Arkansas Division of Higher Education Commissioner Ken Warden also spoke about the workforce demands the aviation industry in Arkansas faces, saying 'UCA, the city of Conway and Central Flying Service are to be commended for their joint commitment to innovative solutions to this challenge for our state.'
Over two decades of work culminated in Wednesday's announcement, UCA Athletic Director and interim Aviation Academy Director Brad Teague told the Log Cabin Democrat. A pilot himself, Teague said more serious discussions about an aviation program began after Davis joined the university in 2017.
One of the barriers to the academy involved the challenges in making a degree program to accompany it, Teague said. With the current structure not involving a degree, it's now feasible.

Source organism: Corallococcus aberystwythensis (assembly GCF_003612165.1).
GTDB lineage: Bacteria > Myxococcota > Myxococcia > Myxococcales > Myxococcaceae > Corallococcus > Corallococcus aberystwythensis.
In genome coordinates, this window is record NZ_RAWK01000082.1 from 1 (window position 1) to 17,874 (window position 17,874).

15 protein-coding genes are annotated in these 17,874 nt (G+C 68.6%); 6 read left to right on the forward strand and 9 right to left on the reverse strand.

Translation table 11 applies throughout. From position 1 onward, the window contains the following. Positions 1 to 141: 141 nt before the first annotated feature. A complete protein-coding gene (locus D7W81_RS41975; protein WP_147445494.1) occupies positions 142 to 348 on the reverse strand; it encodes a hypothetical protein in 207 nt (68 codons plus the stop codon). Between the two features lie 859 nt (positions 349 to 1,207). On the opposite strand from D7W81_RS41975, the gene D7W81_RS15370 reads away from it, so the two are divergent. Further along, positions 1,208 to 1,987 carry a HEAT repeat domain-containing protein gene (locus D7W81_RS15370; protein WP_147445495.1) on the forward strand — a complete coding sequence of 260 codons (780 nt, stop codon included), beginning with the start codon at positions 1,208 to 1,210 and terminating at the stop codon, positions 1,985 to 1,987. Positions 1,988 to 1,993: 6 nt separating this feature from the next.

Teague said Central Flying Service is buying all the assets for the academy and supplying the instructors. He estimated students who attain a private license will spend about $12,000, and those who go on to attain a instrument rating will spend an additional $12,000. The commercial license takes 190 total flying hours or about $55,000.
UCA is actively fundraising for scholarship endowments, and university donors have been receptive to the academy. He said he thinks the university can get close to cutting the cost of the program in half for students through scholarships and other opportunities. Military and veterans are able to utilize GI Bill or military tuition assistance for the program.
Enrollment in the academy is open to anyone 17 years of age or older regardless of university student status. Visit www.uca.edu/aviation for more information..